Labour supported government in pandemic and did not play party political games, says shadow home secretary
Labour has been unable to set out its vision for the country because of the pandemic, the party’s shadow home secretary has said, with the party braced for further knife-edge results over the weekend.
Important mayoral elections could provide further difficult results for the Labour leader but the party is hoping for narrow victories in the west of England mayoralty and the West Yorkshire mayoralty, expected on Sunday.
Labour is expected to fail to defeat the West Midlands Conservative mayor, Andy Street, after significant Conservative gains across the region. A Labour source said the contest was “not looking good”. The Tories now have majorities on Dudley and Walsall councils and have increased their majority in Redditch.
But Labour has had one of its best ever results in Wales, taking the Rhondda seat from the former Plaid Cymru leader Leanne Wood and seeing off massive Conservative challenges in north-east Wales seats like Delyn, Clwyd South and Wrexham, and south Wales seats of Newport West, Gower and Bridgend.
“Given that at the beginning of the campaign polls put us 10 points behind and on course for our worst ever seat tally, this is a remarkable turnaround, and shows the strength of the Welsh Labour campaign,” a party spokesman said.
Sadiq Khan is also expected to comfortably win the London mayoral election, though Labour sources played down expectations of a first-round victory, saying that many Londoners had felt emboldened to put smaller parties as their first preference votes because of his expected win.
“It is still very early in the day but it is looking promising at this stage,” a London Labour source said. “However, we remain extremely cautious because there has been a national swing to the Conservatives in this election and it’s only five years since London had a Tory mayor.”
There were further difficult results for Labour in the north of England on Saturday, with 15 new Conservative councillors elected in Rotherham, after the South Yorkshire town elected its first ever Rother Valley Conservative MP in 2019.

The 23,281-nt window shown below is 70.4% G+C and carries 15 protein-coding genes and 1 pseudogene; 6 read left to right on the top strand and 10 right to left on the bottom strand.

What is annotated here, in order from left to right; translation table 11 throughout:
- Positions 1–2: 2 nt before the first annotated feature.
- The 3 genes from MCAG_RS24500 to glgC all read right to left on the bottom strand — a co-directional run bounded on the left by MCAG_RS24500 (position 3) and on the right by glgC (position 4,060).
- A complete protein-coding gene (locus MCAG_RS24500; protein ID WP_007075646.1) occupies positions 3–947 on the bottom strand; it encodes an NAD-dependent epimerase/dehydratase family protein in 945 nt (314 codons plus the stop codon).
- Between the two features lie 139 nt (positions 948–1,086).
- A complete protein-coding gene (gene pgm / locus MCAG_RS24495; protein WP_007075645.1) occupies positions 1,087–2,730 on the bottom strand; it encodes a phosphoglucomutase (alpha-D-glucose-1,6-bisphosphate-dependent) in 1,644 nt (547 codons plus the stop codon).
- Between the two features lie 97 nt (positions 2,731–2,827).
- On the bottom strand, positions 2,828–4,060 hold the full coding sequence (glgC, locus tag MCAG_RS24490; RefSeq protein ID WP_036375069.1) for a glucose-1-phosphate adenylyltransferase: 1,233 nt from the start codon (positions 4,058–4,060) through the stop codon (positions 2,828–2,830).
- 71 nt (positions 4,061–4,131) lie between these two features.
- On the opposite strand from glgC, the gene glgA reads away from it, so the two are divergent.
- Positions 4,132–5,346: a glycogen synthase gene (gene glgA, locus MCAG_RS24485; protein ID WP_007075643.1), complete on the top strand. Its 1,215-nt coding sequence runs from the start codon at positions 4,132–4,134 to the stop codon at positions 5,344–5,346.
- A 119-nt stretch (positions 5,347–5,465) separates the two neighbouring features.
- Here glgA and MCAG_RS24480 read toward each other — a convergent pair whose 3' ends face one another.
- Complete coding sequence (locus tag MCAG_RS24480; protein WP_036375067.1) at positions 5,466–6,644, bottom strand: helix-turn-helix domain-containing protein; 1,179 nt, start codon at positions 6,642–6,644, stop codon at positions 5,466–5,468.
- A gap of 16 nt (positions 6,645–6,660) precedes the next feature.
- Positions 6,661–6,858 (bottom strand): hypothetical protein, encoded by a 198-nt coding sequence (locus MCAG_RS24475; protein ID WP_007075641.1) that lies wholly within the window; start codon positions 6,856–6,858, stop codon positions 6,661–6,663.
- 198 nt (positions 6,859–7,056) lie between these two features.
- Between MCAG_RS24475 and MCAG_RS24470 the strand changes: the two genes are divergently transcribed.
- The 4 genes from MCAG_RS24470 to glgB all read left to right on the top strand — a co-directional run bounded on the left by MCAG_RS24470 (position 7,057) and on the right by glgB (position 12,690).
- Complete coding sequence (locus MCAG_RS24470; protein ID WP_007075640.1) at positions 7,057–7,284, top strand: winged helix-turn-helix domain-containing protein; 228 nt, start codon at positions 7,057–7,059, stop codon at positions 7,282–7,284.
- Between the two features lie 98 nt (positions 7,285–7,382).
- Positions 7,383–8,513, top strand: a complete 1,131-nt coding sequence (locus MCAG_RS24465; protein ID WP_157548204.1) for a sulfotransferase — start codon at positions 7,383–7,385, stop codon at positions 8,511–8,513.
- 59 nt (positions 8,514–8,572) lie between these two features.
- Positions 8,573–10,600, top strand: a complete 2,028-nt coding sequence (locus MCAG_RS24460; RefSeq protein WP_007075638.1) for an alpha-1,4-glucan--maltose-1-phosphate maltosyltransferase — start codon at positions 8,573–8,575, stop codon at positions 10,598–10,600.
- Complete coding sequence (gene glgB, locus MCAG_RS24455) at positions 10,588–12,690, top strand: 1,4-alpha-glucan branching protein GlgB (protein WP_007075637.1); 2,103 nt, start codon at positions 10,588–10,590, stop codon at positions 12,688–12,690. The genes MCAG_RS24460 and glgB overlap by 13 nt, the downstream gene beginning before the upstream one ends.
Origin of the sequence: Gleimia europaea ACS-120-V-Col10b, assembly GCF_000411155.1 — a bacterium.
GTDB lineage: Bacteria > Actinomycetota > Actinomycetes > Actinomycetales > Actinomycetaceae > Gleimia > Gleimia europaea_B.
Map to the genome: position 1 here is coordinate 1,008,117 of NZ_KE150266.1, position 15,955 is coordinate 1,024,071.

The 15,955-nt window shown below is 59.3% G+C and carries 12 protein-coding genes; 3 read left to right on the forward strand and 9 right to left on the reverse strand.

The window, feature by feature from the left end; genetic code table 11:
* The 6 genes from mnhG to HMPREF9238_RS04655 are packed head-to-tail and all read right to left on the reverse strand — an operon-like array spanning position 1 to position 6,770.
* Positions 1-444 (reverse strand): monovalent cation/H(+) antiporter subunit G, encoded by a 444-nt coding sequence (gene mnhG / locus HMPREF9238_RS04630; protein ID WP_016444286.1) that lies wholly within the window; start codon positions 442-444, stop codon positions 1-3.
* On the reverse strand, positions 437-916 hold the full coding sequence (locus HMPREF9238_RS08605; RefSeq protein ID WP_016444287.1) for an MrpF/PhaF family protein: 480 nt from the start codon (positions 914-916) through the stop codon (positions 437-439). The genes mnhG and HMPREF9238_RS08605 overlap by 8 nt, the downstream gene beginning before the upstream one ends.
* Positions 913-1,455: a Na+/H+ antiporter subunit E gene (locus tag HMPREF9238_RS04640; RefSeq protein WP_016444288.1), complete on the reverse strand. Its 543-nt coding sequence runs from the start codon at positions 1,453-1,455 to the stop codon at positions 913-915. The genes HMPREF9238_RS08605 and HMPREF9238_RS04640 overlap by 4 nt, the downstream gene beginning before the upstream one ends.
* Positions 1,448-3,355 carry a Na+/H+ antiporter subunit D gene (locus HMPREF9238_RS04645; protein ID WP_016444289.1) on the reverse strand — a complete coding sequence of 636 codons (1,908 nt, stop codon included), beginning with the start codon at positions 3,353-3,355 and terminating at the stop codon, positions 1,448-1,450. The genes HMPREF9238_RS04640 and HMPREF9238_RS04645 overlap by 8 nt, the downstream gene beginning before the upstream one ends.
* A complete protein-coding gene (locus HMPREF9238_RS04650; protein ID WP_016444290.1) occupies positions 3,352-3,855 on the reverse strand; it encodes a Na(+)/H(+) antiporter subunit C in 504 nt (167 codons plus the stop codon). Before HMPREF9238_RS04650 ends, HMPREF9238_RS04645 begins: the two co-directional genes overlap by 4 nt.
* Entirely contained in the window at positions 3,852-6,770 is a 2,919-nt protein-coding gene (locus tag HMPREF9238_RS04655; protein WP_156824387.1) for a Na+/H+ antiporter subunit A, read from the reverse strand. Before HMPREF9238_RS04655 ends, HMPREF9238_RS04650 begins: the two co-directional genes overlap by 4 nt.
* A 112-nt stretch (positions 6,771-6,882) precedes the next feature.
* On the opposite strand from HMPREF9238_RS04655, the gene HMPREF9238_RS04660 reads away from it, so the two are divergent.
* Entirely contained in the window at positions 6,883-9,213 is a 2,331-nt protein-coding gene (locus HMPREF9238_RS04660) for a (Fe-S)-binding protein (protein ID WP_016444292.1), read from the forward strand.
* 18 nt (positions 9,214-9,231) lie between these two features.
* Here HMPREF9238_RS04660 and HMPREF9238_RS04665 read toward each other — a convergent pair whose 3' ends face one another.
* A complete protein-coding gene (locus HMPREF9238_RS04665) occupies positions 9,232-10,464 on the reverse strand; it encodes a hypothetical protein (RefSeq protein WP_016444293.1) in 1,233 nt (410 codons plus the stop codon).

Speaking on Saturday after punishing results on Friday across the north of England and the Midlands, including the loss of the Hartlepool byelection, the shadow home secretary, Nick Thomas-Symonds, said the pandemic had “restricted the opportunities” for the Labour leader, Keir Starmer.
“At a point of national crisis, yes, of course, you criticise the government when it was appropriate to do so, but it was also appropriate to do things like support the government on the furlough scheme or support the government on its public health messaging and not, for party political reasons, try to create confusion around that,” he said.
“What that has also meant is that it’s restricted the opportunities for Keir to set out his vision.”
Thomas-Symonds said there would be a significant policy review within Labour, “economically setting out the difference that we will not go back to the insecure economy of the past and reimagine our economy … And also make sure we are changing our party so that our party is connected in communities up and down the country – that is the challenge and we are determined to do it.”
Despite challenges for the Conservatives in Wales and some parts of the south of England, as well as the expected SNP dominance in Scotland, senior Conservatives have said they now believe the realignment of politics across much of the north of England and the Midlands is such that Johnson could spend a decade in power.
The Queen’s speech, which will take place at the opening of parliament on Tuesday, will set out 25 bills, including major planning reform.
The environment secretary, George Eustice, said Labour had taken voters for granted, but also acknowledged the party was capitalising on pushing through Brexit and the vaccine rollout.
“When it comes to the really big breakthrough in the Hartlepool byelection and the election of Ben Houchen as well [as Tees Valley Mayor], I think really it is a case of parts of this country feel they have elected Labour for a very long time, they feel taken for granted,” he said.
“I think the Brexit decision and the wrangling over that in recent years has focused minds in that they have questioned whether the Labour party was really in touch with their priorities. And, of course, the rollout of the vaccine has been successful and I think people feel positive and that they can see a way out of this terrible pandemic we have been enduring.”
source: Jessica Elgot